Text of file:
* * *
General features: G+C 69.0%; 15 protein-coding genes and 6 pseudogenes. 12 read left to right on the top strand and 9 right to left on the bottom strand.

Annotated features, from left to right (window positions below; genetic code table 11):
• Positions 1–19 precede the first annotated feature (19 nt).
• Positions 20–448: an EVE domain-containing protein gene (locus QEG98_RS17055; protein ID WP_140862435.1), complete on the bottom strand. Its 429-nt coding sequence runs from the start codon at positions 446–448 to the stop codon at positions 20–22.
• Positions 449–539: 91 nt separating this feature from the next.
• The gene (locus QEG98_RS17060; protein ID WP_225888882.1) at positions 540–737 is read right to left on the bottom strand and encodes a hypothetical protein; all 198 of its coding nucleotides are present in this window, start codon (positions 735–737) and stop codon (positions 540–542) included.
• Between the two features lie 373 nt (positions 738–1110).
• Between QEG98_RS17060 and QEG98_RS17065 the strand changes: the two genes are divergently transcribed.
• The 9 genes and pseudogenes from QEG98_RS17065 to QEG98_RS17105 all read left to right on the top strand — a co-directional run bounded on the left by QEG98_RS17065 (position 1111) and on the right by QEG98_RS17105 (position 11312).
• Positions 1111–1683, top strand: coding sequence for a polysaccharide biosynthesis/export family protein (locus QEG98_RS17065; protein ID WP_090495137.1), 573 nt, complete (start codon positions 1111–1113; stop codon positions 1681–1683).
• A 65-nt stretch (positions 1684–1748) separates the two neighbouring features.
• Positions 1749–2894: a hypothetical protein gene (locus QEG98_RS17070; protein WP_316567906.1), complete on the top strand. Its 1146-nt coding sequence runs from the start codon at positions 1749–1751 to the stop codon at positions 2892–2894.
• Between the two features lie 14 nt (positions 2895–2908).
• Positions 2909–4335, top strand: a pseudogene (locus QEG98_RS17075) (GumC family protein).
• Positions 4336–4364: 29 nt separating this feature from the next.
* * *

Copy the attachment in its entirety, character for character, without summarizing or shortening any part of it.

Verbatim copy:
General features: G+C 69.0%; 15 protein-coding genes and 6 pseudogenes. 12 read left to right on the top strand and 9 right to left on the bottom strand.

Annotated features, from left to right (window positions below; genetic code table 11):
• Positions 1–19 precede the first annotated feature (19 nt).
• Positions 20–448: an EVE domain-containing protein gene (locus QEG98_RS17055; protein ID WP_140862435.1), complete on the bottom strand. Its 429-nt coding sequence runs from the start codon at positions 446–448 to the stop codon at positions 20–22.
• Positions 449–539: 91 nt separating this feature from the next.
• The gene (locus QEG98_RS17060; protein ID WP_225888882.1) at positions 540–737 is read right to left on the bottom strand and encodes a hypothetical protein; all 198 of its coding nucleotides are present in this window, start codon (positions 735–737) and stop codon (positions 540–542) included.
• Between the two features lie 373 nt (positions 738–1110).
• Between QEG98_RS17060 and QEG98_RS17065 the strand changes: the two genes are divergently transcribed.
• The 9 genes and pseudogenes from QEG98_RS17065 to QEG98_RS17105 all read left to right on the top strand — a co-directional run bounded on the left by QEG98_RS17065 (position 1111) and on the right by QEG98_RS17105 (position 11312).
• Positions 1111–1683, top strand: coding sequence for a polysaccharide biosynthesis/export family protein (locus QEG98_RS17065; protein ID WP_090495137.1), 573 nt, complete (start codon positions 1111–1113; stop codon positions 1681–1683).
• A 65-nt stretch (positions 1684–1748) separates the two neighbouring features.
• Positions 1749–2894: a hypothetical protein gene (locus QEG98_RS17070; protein WP_316567906.1), complete on the top strand. Its 1146-nt coding sequence runs from the start codon at positions 1749–1751 to the stop codon at positions 2892–2894.
• Between the two features lie 14 nt (positions 2895–2908).
• Positions 2909–4335, top strand: a pseudogene (locus QEG98_RS17075) (GumC family protein).
• Positions 4336–4364: 29 nt separating this feature from the next.